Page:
Don't miss

Replay


LATEST SHOWS

THE DEBATE

Next stop, Westminster: Supreme Court orders Brexit parliament vote (part 1)

Read more

THE DEBATE

Next stop, Westminster: Supreme Court orders Brexit parliament vote (part 2)

Read more

FOCUS

Iranian women push boundaries through sport

Read more

MEDIAWATCH

Crowds, Lies & Alternative Facts

Read more

ENCORE!

Backstage at the Haute Couture show of designer Julien Fournié

Read more

BUSINESS DAILY

President Trump pulls US out of TPP trade deal

Read more

IN THE PAPERS

'Donald Trump is rolling back the clock on diversity in the cabinet'

Read more

IN THE PAPERS

Did France's left inflate turnout figures in round one of the primary?

Read more

ACROSS AFRICA

Dozens killed in attack on military camp in Mali

Read more

Africa

Brazen Bashir in Saudi Arabia despite ICC arrest warrant

Latest update : 2009-04-01

Sudanese President Omar al-Bashir arrived in Saudi Arabia for a brief pilgrimage, defying yet again an international arrest warrant against him for war crimes in the Darfur region of Sudan. He has made recent visits to other African and Arab states.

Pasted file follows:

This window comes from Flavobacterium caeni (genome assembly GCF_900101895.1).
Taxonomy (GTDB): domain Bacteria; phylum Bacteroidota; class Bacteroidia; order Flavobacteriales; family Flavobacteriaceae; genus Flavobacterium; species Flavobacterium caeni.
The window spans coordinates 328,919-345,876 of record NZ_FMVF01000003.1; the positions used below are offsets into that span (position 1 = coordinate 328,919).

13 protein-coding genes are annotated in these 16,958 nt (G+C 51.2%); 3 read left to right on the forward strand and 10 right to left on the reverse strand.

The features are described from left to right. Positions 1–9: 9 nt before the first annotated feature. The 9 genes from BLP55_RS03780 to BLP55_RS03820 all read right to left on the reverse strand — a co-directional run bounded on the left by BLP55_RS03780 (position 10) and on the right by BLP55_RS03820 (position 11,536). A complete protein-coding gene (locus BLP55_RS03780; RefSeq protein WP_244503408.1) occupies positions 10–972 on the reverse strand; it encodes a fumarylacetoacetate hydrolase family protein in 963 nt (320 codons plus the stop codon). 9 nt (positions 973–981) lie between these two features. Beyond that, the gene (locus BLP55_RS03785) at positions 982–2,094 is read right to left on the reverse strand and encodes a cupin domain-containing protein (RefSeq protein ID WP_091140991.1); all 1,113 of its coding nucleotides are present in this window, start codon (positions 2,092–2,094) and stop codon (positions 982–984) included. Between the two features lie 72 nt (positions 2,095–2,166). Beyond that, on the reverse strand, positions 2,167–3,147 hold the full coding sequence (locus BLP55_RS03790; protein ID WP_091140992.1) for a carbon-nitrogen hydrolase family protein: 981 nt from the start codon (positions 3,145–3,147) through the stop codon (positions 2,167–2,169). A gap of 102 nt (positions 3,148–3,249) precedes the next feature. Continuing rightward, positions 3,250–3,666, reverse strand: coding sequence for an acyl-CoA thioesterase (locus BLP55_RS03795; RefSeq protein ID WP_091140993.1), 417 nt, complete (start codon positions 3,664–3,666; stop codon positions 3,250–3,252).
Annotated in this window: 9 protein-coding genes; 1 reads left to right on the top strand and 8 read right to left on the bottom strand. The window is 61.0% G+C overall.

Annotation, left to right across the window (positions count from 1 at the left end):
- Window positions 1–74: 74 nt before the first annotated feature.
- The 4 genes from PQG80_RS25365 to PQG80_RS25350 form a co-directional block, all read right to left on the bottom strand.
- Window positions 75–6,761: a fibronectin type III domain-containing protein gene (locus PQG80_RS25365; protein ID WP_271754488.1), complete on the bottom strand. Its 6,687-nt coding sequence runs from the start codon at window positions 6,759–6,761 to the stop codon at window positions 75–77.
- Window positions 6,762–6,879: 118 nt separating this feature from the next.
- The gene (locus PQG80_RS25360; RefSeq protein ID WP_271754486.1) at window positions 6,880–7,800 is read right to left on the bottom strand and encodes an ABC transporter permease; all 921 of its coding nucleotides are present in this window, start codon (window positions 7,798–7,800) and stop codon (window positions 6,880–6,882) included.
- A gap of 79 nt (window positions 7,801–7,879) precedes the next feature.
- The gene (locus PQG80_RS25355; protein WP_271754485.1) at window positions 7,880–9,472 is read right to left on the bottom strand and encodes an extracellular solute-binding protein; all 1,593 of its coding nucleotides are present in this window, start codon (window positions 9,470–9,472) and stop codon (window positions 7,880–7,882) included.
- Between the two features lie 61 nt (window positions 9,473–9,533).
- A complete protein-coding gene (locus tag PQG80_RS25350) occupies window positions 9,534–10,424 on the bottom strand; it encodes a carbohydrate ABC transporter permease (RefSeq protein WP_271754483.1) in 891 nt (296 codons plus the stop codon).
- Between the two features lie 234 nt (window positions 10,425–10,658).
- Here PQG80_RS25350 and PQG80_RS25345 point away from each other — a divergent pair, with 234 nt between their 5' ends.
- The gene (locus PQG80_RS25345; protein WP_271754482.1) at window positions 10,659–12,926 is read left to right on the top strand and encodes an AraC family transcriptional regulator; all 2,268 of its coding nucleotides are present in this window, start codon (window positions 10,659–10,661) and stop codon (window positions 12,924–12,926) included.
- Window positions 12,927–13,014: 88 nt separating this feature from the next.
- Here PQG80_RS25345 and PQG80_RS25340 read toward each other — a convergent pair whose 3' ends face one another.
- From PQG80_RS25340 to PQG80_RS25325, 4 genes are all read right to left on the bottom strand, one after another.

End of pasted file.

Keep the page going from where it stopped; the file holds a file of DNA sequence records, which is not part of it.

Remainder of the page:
REUTERS - Sudanese President Omar Hassan al-Bashir arrived in Saudi Arabia on Wednesday for a brief pilgrimage, his latest trip abroad in defiance of an international arrest warrant against him, official media said.
 
It was Bashir's fifth visit to a foreign state since the International Criminal Court issued an arrest warrant against him on March 4, accusing him of war crimes and crimes against humanity in the Darfur region of western Sudan.
 
The official Saudi news agency said Bashir arrived in the Red Sea port city of Jeddah to perform umrah, a short Islamic pilgrimage.
 
Sudanese television and state radio said Bashir flew from Doha after a summit of Arab and Latin American leaders.
 
Saudi Foreign Minister Saud al-Faisal has said that issuing the arrest warrant was a politicised decision that "will not lead to the stability of Sudan or solve the Darfur issue".
 
Bashir risks arrest if he leaves Sudan and he has so far visited only countries that are not members of the International Criminal Court.
 
His trip to the Qatari capital Doha on Sunday was his longest and most risky journey abroad so far. The visit to Saudi Arabia would give him a shorter return leg, across the Red Sea.
 
International experts say at least 200,000 people have been killed and more than 2.7 million driven from their homes in almost six years of ethnic and political fighting in Darfur. Khartoum says 10,000 people have died.

Date created : 2009-04-01

COMMENT(S)